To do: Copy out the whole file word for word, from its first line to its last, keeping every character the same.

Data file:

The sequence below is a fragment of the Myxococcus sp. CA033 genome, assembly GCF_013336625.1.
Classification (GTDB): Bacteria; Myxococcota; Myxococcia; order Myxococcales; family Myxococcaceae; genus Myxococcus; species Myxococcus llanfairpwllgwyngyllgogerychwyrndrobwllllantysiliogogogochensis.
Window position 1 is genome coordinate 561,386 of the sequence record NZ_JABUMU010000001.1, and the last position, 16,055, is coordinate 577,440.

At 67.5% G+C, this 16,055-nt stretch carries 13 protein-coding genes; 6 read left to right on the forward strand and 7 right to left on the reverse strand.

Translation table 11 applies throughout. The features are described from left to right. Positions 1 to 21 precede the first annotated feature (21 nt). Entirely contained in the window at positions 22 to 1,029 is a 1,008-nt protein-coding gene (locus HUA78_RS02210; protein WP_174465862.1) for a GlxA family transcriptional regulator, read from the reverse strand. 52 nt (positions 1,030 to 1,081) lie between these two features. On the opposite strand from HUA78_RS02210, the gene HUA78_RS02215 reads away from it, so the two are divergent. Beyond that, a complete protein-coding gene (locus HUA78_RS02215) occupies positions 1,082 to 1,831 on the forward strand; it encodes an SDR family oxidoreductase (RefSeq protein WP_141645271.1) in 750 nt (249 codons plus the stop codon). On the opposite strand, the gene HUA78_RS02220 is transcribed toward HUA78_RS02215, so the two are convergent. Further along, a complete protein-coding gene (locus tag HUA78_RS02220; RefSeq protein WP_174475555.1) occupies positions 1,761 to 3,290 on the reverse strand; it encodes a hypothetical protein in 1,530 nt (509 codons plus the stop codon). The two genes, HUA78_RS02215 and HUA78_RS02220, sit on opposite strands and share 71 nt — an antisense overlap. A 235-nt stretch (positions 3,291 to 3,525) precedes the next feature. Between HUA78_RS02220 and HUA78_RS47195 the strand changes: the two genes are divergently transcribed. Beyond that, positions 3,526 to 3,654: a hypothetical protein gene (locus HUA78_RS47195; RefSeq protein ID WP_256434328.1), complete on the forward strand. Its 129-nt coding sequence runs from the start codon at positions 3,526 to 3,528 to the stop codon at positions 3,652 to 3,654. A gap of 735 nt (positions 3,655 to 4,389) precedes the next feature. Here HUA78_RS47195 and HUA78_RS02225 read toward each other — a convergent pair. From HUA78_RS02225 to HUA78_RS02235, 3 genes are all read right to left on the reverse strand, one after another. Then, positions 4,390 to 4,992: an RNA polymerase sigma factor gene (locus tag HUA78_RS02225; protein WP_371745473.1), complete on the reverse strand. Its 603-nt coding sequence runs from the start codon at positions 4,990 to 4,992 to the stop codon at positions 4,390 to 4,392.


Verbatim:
The sequence below is a fragment of the Myxococcus sp. CA033 genome, assembly GCF_013336625.1.
Classification (GTDB): Bacteria; Myxococcota; Myxococcia; order Myxococcales; family Myxococcaceae; genus Myxococcus; species Myxococcus llanfairpwllgwyngyllgogerychwyrndrobwllllantysiliogogogochensis.
Window position 1 is genome coordinate 561,386 of the sequence record NZ_JABUMU010000001.1, and the last position, 16,055, is coordinate 577,440.

At 67.5% G+C, this 16,055-nt stretch carries 13 protein-coding genes; 6 read left to right on the forward strand and 7 right to left on the reverse strand.

Translation table 11 applies throughout. The features are described from left to right. Positions 1 to 21 precede the first annotated feature (21 nt). Entirely contained in the window at positions 22 to 1,029 is a 1,008-nt protein-coding gene (locus HUA78_RS02210; protein WP_174465862.1) for a GlxA family transcriptional regulator, read from the reverse strand. 52 nt (positions 1,030 to 1,081) lie between these two features. On the opposite strand from HUA78_RS02210, the gene HUA78_RS02215 reads away from it, so the two are divergent. Beyond that, a complete protein-coding gene (locus HUA78_RS02215) occupies positions 1,082 to 1,831 on the forward strand; it encodes an SDR family oxidoreductase (RefSeq protein WP_141645271.1) in 750 nt (249 codons plus the stop codon). On the opposite strand, the gene HUA78_RS02220 is transcribed toward HUA78_RS02215, so the two are convergent. Further along, a complete protein-coding gene (locus tag HUA78_RS02220; RefSeq protein WP_174475555.1) occupies positions 1,761 to 3,290 on the reverse strand; it encodes a hypothetical protein in 1,530 nt (509 codons plus the stop codon). The two genes, HUA78_RS02215 and HUA78_RS02220, sit on opposite strands and share 71 nt — an antisense overlap. A 235-nt stretch (positions 3,291 to 3,525) precedes the next feature. Between HUA78_RS02220 and HUA78_RS47195 the strand changes: the two genes are divergently transcribed. Beyond that, positions 3,526 to 3,654: a hypothetical protein gene (locus HUA78_RS47195; RefSeq protein ID WP_256434328.1), complete on the forward strand. Its 129-nt coding sequence runs from the start codon at positions 3,526 to 3,528 to the stop codon at positions 3,652 to 3,654. A gap of 735 nt (positions 3,655 to 4,389) precedes the next feature. Here HUA78_RS47195 and HUA78_RS02225 read toward each other — a convergent pair. From HUA78_RS02225 to HUA78_RS02235, 3 genes are all read right to left on the reverse strand, one after another. Then, positions 4,390 to 4,992: an RNA polymerase sigma factor gene (locus tag HUA78_RS02225; protein WP_371745473.1), complete on the reverse strand. Its 603-nt coding sequence runs from the start codon at positions 4,990 to 4,992 to the stop codon at positions 4,390 to 4,392.